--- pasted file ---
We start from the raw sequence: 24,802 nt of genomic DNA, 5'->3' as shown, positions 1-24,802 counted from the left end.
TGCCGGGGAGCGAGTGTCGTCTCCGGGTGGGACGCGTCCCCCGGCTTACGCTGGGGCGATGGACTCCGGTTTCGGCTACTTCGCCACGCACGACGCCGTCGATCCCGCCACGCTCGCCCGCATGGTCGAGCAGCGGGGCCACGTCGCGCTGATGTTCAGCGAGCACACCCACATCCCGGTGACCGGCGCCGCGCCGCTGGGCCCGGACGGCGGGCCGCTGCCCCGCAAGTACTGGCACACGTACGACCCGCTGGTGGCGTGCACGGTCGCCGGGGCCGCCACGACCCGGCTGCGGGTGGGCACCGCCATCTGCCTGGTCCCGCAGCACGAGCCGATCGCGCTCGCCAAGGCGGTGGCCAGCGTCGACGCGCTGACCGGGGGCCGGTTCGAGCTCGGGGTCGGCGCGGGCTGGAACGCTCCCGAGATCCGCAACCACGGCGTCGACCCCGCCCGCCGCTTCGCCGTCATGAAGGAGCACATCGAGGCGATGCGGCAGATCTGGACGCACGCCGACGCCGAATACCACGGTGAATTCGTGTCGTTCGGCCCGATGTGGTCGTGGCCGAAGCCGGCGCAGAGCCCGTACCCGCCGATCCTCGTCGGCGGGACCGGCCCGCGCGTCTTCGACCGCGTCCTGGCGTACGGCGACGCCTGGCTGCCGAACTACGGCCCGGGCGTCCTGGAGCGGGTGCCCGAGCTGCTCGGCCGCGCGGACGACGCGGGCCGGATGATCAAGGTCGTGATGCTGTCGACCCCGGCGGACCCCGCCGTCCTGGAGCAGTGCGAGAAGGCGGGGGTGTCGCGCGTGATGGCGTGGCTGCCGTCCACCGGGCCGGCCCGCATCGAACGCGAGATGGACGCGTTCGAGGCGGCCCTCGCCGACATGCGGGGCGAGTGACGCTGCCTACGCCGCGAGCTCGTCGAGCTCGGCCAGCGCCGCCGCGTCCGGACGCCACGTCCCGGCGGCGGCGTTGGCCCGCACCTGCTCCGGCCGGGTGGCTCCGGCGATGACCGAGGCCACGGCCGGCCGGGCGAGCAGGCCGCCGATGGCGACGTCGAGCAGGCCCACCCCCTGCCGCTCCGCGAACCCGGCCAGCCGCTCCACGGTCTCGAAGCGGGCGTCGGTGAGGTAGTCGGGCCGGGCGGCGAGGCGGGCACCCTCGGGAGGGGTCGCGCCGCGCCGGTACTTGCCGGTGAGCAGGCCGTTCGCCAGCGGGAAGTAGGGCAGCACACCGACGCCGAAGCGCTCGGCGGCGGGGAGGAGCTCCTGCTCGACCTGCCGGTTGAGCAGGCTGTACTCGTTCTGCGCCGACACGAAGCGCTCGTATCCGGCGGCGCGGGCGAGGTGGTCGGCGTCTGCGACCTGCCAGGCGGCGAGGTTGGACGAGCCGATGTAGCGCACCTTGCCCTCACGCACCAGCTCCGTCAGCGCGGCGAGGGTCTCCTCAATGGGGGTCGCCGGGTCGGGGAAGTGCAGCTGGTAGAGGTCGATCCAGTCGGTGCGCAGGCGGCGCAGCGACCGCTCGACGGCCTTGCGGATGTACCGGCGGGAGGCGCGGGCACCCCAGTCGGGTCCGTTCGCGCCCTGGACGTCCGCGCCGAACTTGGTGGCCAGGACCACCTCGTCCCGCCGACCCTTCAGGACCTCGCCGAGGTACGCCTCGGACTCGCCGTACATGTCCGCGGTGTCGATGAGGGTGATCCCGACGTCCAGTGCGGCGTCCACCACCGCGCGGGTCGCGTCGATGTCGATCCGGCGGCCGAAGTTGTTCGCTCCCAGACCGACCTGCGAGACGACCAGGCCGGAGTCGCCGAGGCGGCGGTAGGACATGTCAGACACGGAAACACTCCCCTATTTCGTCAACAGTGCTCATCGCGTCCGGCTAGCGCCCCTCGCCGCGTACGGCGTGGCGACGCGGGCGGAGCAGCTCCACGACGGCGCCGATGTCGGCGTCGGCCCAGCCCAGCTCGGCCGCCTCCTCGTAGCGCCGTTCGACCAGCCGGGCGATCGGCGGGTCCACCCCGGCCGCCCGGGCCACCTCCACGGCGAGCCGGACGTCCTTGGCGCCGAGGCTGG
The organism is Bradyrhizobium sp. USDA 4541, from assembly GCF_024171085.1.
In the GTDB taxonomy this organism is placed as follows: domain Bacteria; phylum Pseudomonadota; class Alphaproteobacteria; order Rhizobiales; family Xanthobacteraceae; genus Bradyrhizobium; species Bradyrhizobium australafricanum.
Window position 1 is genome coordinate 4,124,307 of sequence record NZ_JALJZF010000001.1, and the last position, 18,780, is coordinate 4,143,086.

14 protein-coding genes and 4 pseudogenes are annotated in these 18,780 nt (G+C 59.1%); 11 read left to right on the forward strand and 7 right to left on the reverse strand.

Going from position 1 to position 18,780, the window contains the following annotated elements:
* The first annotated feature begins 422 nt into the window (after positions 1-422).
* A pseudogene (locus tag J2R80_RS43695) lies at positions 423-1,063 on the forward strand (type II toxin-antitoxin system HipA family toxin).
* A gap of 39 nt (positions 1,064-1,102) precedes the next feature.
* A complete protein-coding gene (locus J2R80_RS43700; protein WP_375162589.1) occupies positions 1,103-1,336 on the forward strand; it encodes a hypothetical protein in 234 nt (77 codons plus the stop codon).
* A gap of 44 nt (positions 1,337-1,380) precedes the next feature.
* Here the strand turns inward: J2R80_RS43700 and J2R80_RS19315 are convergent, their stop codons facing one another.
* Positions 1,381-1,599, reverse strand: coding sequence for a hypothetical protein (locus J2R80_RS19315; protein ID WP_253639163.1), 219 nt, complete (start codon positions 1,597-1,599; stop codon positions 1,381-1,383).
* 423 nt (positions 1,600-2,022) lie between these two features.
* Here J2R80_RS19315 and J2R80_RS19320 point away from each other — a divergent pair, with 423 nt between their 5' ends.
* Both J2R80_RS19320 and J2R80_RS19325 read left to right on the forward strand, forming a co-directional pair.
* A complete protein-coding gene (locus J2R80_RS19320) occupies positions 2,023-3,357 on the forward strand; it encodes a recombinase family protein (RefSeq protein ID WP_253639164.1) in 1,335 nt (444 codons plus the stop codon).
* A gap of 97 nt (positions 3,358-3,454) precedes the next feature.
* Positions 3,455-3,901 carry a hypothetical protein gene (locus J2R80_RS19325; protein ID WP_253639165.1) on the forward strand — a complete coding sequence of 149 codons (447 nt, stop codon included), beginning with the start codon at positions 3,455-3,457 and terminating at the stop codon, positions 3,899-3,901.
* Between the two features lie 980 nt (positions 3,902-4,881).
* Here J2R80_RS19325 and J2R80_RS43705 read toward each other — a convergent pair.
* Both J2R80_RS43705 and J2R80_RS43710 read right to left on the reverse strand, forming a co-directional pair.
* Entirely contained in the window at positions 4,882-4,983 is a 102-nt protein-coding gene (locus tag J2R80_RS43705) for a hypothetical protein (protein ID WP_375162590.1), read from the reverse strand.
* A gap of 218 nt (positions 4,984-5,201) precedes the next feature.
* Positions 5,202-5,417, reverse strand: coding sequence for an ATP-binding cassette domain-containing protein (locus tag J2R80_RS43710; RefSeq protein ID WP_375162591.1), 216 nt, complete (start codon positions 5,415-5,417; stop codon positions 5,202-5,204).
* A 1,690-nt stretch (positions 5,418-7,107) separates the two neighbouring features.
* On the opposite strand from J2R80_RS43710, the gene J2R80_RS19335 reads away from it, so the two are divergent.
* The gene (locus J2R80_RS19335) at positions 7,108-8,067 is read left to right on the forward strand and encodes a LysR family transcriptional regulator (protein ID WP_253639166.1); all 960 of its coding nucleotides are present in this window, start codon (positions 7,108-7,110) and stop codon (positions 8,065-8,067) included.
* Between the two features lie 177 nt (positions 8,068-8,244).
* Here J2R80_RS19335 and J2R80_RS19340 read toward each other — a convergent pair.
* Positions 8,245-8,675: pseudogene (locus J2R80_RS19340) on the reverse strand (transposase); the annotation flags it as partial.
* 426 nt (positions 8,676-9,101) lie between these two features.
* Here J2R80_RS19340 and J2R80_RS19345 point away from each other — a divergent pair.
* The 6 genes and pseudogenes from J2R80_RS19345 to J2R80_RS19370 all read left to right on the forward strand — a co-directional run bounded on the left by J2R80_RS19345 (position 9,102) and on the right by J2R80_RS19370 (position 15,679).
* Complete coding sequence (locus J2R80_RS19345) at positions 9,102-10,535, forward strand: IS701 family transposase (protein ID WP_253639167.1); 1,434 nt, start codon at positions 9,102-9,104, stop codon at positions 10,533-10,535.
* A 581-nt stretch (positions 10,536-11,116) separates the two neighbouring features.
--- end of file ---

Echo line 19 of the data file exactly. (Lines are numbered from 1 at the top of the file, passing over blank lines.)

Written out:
* A gap of 97 nt (positions 3,358-3,454) precedes the next feature.